Commentary: Benchmarks for the Management of Hip Fractures

James P. Waddell, MD, FRCSC
Professor, Division of Orthopaedic Surgery
University of Toronto

This point-counterpoint discussion between Drs. Karl-Andre Lalonde and Hans Kreder regarding benchmarks for the management of hip fracture patients is timely. The dilemma faced by all of us providing clinical care in orthopaedic surgery is limited resource allocation in most public hospitals in Canada. Our two protagonists are both from Ontario and therefore their arguments may seek parochial to those of you reading from outside that province. However, I can assure you that the move by the Ontario government to define wait times for both elective and emergent orthopaedic surgery (hip fractures) is a trend that will soon be national.

 

Both Dr. Lalonde and Dr. Kreder make very legitimate points in their essays regarding the benefits of and problems with the establishment of benchmarks. Essential to the establishment and, more importantly, adoption of benchmarks is first, evidence that the benchmarks are appropriate and second, a data collection/monitoring system that not only confirms that the benchmarks are being utilized appropriately but that their utilization does not adversely impact care for other deserving patients.

The importance of accurate data collection is clearly demonstrated by the wait time information system (WTIS) implemented through the Ministry of Health and Long-term Care in Ontario (MOHLTC). When it was decided that Wait 2 for hip and knee replacement surgery should not exceed 182 days (from time of consultation to time of surgery) there was considerable fear that by implementing this type of benchmark other patients awaiting elective orthopaedic surgery would be displaced thus lengthening their wait time for surgery. With the implementation of obligatory wait time reporting for all surgical procedures in the province came specific directions that all incremental funding for additional hip and knee replacement surgery provide additional operating room time and additional implants, forbidding hospitals from directing resources away from other orthopaedic patients to the hip and knee program.

Analysis of wait time data over the past three years available on the MOHLTC web site (http://www.health.gov.on.ca/en/) clearly documents that the average wait time for non-hip and knee replacement patients for surgery is approximately the same as that for hip and knee replacement patients. There are exceptions - foot and ankle surgery in particular as well as shoulder surgery in some jurisdictions and spine surgery in other jurisdictions are unacceptably long.

The concept of establishing a benchmark for acute surgery is not new. The Ontario program has been modeled on programs established in England and Scotland some years ago and analysis of data from those jurisdictions clearly demonstrate a decrease in morbidity and short-term mortality related to early hip fracture surgery but, unfortunately, no reduction in long-term mortality.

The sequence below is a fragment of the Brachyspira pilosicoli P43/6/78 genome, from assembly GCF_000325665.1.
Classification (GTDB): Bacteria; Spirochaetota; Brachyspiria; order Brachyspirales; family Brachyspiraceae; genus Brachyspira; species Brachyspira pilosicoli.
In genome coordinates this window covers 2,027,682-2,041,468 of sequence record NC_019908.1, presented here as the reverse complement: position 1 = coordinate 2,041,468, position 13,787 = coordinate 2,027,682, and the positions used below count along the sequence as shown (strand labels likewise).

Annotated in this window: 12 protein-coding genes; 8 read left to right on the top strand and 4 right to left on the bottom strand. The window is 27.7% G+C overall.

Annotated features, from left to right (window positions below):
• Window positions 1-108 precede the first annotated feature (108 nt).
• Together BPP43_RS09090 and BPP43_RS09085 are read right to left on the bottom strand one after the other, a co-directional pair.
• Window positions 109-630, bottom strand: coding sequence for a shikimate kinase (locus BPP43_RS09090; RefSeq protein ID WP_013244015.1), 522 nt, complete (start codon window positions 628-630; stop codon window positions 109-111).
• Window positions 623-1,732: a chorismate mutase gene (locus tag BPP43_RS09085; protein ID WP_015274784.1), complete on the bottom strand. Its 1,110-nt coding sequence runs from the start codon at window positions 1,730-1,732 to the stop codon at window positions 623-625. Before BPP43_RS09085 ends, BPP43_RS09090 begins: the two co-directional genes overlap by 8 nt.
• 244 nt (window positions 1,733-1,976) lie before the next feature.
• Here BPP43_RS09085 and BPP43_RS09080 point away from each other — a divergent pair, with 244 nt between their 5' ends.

Research done by Dr. Nizar Mahomed (University of Toronto) and others through the Total Joint Network demonstrated that a comprehensive model of care for hip fracture patients could shorten the acute hospital length of stay for these patients as well as improve significantly the percentage of patients returning home as opposed to going to long-term care. Implementation of this model including such initiatives as early surgery, a surgical procedure that permits immediate weight-bearing, a care plan for hip fracture acute care and a care plan for postoperative rehabilitation. As part of the implementation of this comprehensive care plan we have developed an algorithm for expediting early surgery in this often frail patient population and this is available on the BJHN web site (www.boneandjointhealthnetwork.ca).

Just as we were able to demonstrate to government and hospital administration that additional resources were necessary to meet the demand for hip and knee replacement surgery (and hopefully the programs for foot and ankle surgery, spine surgery and shoulder surgery already developed) we should be able to demonstrate to hospital administration that additional operating room resources for hip fracture patients are important and achievable. This can be done without sacrificing access for other patients and has been demonstrated in many hospitals where the model has been adopted. Dr. Lalonde is rightly concerned that giving additional resources to hip fracture patients might impede access to care for other acute orthopaedic problems and this should not be permitted. Rather it is the obligation of the hospital to provide appropriate resources for all patients requiring urgent surgical care - not just orthopaedic patients - and hospitals should be asked to review priority ratings in their operating room for the classification of surgical emergencies. Furthermore the allocation of dedicated fracture room time should be revisited to ensure that hip fracture patients are given the same consideration as other fracture patients in terms of priority. The practice of discharging ambulatory fracture patients from the emergency department and re-admitting them semi-electively into dedicated fracture room time has become widespread and may limit access for hip fracture patients - this obviously must be discouraged.

There are approximately 30,000 hip fractures a year in Canada. The purpose of establishing guidelines is to ensure that these patients receive appropriate care not just from orthopaedic surgeons but from everyone involved in their care, including hospital administrators who are responsible for ensuring adequate access to appropriate care for everyone who is admitted to the hospital for which they are responsible.

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